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Code Documentation – before, after, and during coding

Sometimes you just need to started on some design for work on a larger ticket or new feature, you want to get your thoughts down and maybe start plotting out a code flow or some potential classes but what app do you reach for?

So much of the time I reach for Google Docs, for my personal or professional work. It’s easy, automatically backs up your work, and makes it very simple to share the document or convert it to another format. Opening a Google Doc, and starting to type out some pseudo code can be frustrating with the automatic capitalization or the code just not displaying as you would like. I have found the Code Blocks extension extremely awesome with that. Putting in code next to text is a breeze with it.

Helpful tip – If you are using Google Docs you can change up your preference to not annoyingly capitalize the first letter in a sentence (which is rather annoying for your Ruby classes which like to start with a non-capitalized letter).

Sometimes you just want to work on a spike story or share research that you had to done on a particularly hard debugging process or obscure part of your application. For this type of information, I like the use Confluence, a GitHub readme, or even the GitHub pull request itself. Just depending on if it is something I am currently fixing (it will go in the GitHub PR, preferably with screenshots if it a UI type fix), research for tickets or design coming up (Confluence, so easy to share and searchable for other developers) or if it is something that is needed for the code itself, like metadata or installation information, a readme works well. As a developer, I am trying to improve my git commits and PR for future development and maintenance. I highly ecourage anyone working in Git to check out Tekin Süleyman’s awesome “A Branch in Time” talk. Also his blog post on creating useful git history has some great Git tips and tricks, and really makes you think about how your git comments today, and effect someones code tomorrow.

For UML and flow diagrams, LucidChart, is my current app of choice. It is an online diagramming tool that has a lot of flexibility on what you want to show. Coming up with your flow diagram isn’t too hard, just make use of the typical shapes and lines. For me drawing the lines for the code that is calling a self.method was the hardest, but LucidChart has some pretty good tutorials that can walk you through the process, and help you with all the keyboard shortcuts that make you work life happier.

For the documentation of the code itself, I love writing code that is self documenting. For years with writing Java, if your code needed to have comments above it so other developers could understand what it was doing, it was probably too complicated. Writing comments were not encouraged, and refactoring out methods, and patterns to be better descriptors were the norm. Now with Ruby and the software I develop on, there are more comments in the code base. There doesn’t seem to be any stigma with code comments. Sharing information on how to use a command object, or the usage of an API or providing context on a classes public contract all seem to be valid use cases for inline code comments. I am getting used to using comments effectively in Ruby, and the not bring over any Java stigmas that I might have carried over about comments. I still do lean towards refactoring out code into smaller chunks with self descriptive method names, but do understand when code comments are helpful. All my method names tend to be more verbose, and I am still working on remembering to snake case everything.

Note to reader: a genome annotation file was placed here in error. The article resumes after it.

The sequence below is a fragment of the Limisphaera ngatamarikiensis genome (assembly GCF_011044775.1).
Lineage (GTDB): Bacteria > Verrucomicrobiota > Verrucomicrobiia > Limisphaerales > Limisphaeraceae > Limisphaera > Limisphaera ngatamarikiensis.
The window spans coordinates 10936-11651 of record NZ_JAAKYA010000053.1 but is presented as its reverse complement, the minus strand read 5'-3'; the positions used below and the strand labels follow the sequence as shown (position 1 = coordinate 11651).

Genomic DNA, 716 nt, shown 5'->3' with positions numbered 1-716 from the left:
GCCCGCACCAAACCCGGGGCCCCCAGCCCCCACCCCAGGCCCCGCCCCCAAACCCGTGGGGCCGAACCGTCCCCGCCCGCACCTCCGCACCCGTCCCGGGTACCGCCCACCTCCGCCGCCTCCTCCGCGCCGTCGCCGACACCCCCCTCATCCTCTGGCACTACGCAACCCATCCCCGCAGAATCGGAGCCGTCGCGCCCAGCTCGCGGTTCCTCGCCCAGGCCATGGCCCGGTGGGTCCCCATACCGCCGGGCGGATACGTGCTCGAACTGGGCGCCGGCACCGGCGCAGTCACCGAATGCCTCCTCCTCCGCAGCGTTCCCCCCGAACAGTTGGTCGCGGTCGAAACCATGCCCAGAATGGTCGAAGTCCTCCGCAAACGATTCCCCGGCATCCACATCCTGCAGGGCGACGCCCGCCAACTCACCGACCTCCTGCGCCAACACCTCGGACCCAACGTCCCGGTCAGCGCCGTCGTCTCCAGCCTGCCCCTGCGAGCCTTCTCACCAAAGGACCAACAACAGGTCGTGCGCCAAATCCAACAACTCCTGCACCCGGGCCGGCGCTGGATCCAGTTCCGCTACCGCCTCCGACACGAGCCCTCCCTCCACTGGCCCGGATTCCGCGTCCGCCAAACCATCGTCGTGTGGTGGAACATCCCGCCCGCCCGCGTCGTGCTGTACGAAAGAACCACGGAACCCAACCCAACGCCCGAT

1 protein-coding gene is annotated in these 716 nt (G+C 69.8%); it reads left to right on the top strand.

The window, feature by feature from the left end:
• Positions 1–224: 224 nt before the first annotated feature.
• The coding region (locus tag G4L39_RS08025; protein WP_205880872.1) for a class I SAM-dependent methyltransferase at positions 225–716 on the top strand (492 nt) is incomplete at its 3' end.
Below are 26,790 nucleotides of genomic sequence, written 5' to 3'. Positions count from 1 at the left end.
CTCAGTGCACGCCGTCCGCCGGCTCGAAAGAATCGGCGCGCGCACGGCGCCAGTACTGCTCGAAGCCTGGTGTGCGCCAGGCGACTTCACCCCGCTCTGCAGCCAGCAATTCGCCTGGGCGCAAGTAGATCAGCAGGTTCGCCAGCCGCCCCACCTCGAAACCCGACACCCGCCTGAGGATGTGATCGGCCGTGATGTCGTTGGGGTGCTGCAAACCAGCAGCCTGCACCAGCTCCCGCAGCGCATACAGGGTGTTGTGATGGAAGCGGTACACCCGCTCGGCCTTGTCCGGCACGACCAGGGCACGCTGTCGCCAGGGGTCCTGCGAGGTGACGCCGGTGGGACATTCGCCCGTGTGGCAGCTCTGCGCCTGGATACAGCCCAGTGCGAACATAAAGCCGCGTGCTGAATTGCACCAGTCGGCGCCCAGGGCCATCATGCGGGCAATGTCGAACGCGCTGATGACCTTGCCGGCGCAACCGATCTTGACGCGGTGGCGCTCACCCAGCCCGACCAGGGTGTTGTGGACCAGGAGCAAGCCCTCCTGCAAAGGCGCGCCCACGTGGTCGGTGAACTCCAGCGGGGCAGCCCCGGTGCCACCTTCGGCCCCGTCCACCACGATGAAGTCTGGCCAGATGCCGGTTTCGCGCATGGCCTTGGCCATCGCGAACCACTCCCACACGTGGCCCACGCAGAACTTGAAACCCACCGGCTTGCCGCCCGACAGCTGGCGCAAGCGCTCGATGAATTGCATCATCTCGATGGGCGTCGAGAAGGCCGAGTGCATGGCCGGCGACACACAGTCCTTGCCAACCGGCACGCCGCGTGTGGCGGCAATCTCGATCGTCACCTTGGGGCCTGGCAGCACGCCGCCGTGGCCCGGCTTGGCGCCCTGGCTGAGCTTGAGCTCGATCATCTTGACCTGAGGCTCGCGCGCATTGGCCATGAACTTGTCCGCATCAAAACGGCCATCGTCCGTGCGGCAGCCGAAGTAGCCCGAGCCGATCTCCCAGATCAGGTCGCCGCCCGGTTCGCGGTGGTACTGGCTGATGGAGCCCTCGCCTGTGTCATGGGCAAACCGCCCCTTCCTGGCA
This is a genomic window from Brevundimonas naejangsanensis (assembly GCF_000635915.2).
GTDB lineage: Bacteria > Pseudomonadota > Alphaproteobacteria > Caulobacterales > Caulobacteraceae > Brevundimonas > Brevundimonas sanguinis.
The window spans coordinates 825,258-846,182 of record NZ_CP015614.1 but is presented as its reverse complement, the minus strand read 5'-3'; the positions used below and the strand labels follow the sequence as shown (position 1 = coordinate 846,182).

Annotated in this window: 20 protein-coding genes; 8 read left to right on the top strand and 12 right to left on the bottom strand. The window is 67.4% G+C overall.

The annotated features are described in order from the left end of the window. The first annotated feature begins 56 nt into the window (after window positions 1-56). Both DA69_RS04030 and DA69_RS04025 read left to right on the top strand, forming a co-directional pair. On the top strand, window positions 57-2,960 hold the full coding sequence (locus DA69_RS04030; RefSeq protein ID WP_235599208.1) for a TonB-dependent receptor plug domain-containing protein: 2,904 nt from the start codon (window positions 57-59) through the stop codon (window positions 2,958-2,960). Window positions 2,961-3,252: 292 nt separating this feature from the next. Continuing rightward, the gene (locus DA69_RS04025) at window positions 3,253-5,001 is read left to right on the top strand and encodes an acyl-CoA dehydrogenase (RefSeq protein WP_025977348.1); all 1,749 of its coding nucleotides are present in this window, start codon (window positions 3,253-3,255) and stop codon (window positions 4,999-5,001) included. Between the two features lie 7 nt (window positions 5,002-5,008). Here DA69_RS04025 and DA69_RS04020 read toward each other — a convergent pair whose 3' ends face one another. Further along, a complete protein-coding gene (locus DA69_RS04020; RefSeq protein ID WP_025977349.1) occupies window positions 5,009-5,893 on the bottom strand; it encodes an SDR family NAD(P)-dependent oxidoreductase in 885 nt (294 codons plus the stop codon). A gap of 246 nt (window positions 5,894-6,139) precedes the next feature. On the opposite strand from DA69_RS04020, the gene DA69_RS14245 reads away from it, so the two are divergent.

There are so many different things that we have to document as developers that it is so important to figure out the best tools and applications that work for you. So, you as a developer, can document code effectively, efficiently and hopefully in a way that other people can find it and use it. Because the only thing worse than not documenting code, is not using code documentation.

Discussion (6)

cjbrooks12 profile image
Casey Brooks

I recently ditched LucidChart for PlantUML. It is basically a programming language for creating all kinds of diagrams, and it is amazing how much easier it is to create diagrams as code rather than fighting a GUI.

vinayhegde1990 profile image
Vinay Hegde

Another alternative to creating diagrams using code is MermaidJS

Not only it has a fully functional web-app one can use if one doesn't want to install anything but also it integrates with most code Editors such as Atom, VS code, Sublime etc. Happily using it for 3 months now :)

cseeman profile image
christine Author

I'll try checking that out. There is a learning curve to LucidChart, and is a bit heavyweight for some diagrams.

kiichi profile image

As for paid version, Confluence + + Visual Studio Online work pretty good. Just note that i'm pretty much using those doc & drawing tools for many years, here I'm just suggesting if developers can budget for those tools.

  1. Confluence - This is one of greatest documentation tool after I used wiki and google docs for my teams many years.
  2. - I use Google docs a lot but as plugin of confluence, it really speeds up things. Just hit curly brace and type first a few chars "dr" then you can enter drawing mode in 2 seconds.
  3. Visual Studio Online - especially i like their PR screen which you can drag and drop screenshots, diff tools, inline comments, etc...
tux0r profile image

Generally spoken, your code should be easy to understand even without any comment. But if you ever find yourself having to maintain your own code from last year, you'll love extensive "what have I done here and why?" prose texts in your code. :-)

cseeman profile image
christine Author

I've seen that done in a few comments, but it isn't something that I have tried yet. I'll have to look more into that!